Tag Archives: Demographics

Ambinder: Obama Must Win the West to Win the White House

On the heels of Barack Obama‘s tour through the West, Marc Ambinder declares that the Illinois senator is going to have to spend a lot more time in the region if he’s hopes to reach the White House:

“The ONLY way, given the electoral college map that Obama is presented with, he can win the presidency if he loses Ohio or Pennsylvania by winning the West — by winning at least four of these states: New Mexico, Colorado, Oregon, Nevada and Washington. He cannot afford NOT to fight for the West. If he doesn’t fight for the West, he loses.”

The good news for Obama is that he can chalk up the electoral votes of Oregon and Washington.  He ran very strongly in those two states, as first below map shows, and is still polling very well there, as Karl Rove‘s map displays.  One reason for his success in the Pacific Northwest in the primaries is that he is received over 60% of the white male vote, which was one of his worst demographic groups back East and is sure to be a key swing vote come November (Jay Cost has a great graph I posted below).

As for the other three states: New Mexico certainly seems within reach if not only for the state of the GOP; Nevada remains a big question mark with its off-the-wall growth; and Colorado, the only place in America that is home to both the extremes of Boulder’s vegetarian environmentalists and Colorado Spring’s Focus on the Family disciples, is certain to be a major battleground.

Obama vs. Clinton Electoral Map — Pre-OR, WV and KY; Obama is blue and Clinton is red

Obama vs Clinton Electoral Map

Karl Rove & Co.’s Electoral Map

Rove\'s McCain Obama Electoral Map

Obama’s Performance with Select Demographic Groups

Obama\'s White Males Support


McCain’s NOVA Advantage

A McCain presidency means steady military spending which means a sustained flow of money to Northern Virginia’s economy.

Unlike other high-tech areas such as Silicon Valley or North Carolina’s Research Triangle, the seed money for NOVA’s booming Dulles Corridor came from Pentagon outsourcing that began in the Reagan and Clinton years and accelerated with Homeland Security outsourcing in the Bush years. As I wrote in National Journal in August, 2007:

“Major federal contractors like Booz Allen Hamilton, General Dynamics, and SAIC set up their headquarters in Fairfax. They, in turn, subcontracted work to what [Fairfax County Board of Supervisors Chairman Gerry] Connolly calls ‘technology specialty’ firms, which then hired professionals such as lawyers and accountants. A snowball effect ensued. Fairfax welcomed 103,925 new jobs ‘over a 15-year period ending in 2005,’ according to a December 2006 report by Monthly Labor Review. ‘No other county in the Washington area came close.’”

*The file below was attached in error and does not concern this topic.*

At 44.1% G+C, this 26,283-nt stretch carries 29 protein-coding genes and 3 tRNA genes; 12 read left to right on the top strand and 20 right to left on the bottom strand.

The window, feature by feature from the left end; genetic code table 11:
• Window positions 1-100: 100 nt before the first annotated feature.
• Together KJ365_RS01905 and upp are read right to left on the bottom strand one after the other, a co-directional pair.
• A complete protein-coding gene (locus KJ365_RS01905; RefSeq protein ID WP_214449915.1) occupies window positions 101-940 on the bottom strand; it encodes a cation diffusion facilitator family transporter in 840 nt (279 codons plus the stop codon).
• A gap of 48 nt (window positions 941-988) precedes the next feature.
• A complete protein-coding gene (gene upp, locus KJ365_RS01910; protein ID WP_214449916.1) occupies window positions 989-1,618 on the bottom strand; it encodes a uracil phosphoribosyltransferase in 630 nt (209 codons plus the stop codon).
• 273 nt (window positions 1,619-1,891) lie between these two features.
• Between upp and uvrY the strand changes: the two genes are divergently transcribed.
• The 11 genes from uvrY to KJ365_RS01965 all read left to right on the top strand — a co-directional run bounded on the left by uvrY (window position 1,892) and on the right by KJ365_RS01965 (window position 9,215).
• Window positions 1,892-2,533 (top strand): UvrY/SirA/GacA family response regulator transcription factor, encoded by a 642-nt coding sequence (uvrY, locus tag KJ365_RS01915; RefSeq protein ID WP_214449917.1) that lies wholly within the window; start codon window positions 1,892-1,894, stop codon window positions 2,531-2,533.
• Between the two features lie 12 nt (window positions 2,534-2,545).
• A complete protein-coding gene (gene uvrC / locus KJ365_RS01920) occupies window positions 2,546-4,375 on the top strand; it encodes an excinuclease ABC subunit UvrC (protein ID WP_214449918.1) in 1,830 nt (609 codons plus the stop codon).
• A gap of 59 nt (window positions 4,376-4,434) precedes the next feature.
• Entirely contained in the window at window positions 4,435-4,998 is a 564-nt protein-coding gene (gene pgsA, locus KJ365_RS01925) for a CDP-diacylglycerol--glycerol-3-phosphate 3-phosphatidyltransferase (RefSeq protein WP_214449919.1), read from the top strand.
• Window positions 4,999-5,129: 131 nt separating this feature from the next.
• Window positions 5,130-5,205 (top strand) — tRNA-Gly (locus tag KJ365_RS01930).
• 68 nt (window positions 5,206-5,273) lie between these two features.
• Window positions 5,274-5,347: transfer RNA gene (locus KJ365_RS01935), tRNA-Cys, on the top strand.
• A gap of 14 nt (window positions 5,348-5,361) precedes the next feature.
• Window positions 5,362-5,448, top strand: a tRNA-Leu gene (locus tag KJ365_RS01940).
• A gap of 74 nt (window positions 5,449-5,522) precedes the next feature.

The young professionals at those firms in Tyson’s Corner, Reston and Ashburn are part of Obama’s core constituency. But, the ideology and lifeblood of those firms is rooted in an aggressive foreign policy that is one part of the Bush legacy that McCain would be sure to continue.

Don’t get me wrong – This doesn’t mean McCain would win Fairfax County four years after Bush became the first Republican candidate to loose it in 40 years. What it means, however, is that NOVA will not be the kind of slam dunk for Democrats that it’s been in recent statewide elections.

The Wine Track/Beer Track Map

Beer swigers prefer Clinton and wine sippers like Obama, right?

Not so simple, according to Poblano’s map at FiveThirtyEight.com. It turns out “Obama leads Clinton 13-10 in wine states, and 12-7 in beer states.”

Wine States Versus Beer States

Wine States Versus Beer States

A Response to Soren Dayton’s “Map for Victory”

Soren Dayton posted a fascinating analysis at Red State last week detailing the ward-by-ward electoral map of Philadelphia and concluding that Barack Obama ‘s poor performance in ethic Catholic neighborhoods might signal a “realignment that puts the Northeast and the Rust Belt back in play” (If you haven’t seen it yet, it’s a must-read and has great maps to reinforce his argument).

I emailed Soren after he posted it and mentioned that while Obama has certainly been struggling with ethic Catholics, he’s excelled with mainline, Midwestern Protestants and has won key states in the Upper Mississippi River Valley. Obama’s weakness with ethics in Rust Belt states could be offset by his strength with the civic-minded Lutherans (and to a lesser extend Methodists) or Northern European descent in the Upper Midwest.

Soren emailed back his response, noting that there really is no data to back up the point that mainline Protestants are supporting Obama, and in any event, mainline Protestants who are Democrats are a pretty liberal bunch. Think Jim McGovern, he suggested. Soren also addressed Rust Belt ethics, noting that “The urban Catholic thing is probably different enough from the Jacksonian/Scots-Irish thing,” and that this voting bloc still has functioning machines in many Eastern industrial cities.

I agree with Soren on ethic Catholics, but I’m still not sure if it would offset Obama’s appeal in the Upper Midwest. Here’s my response to Soren:

I don’t have specific data to prove my point, but I think you’re underestimating Obama’s strength with the type of voters in the Upper Mississippi River Valley. He won the overwhelmingly white caucus states of Iowa and Minnesota (and working class whites in Wisconsin) because voters in these state hail from a Northern European heritage that values effective government over ideology. And they’re attracted to Obama’s abstract post-partisan messages of good-government and “hope” and are willing to overlook his liberalism.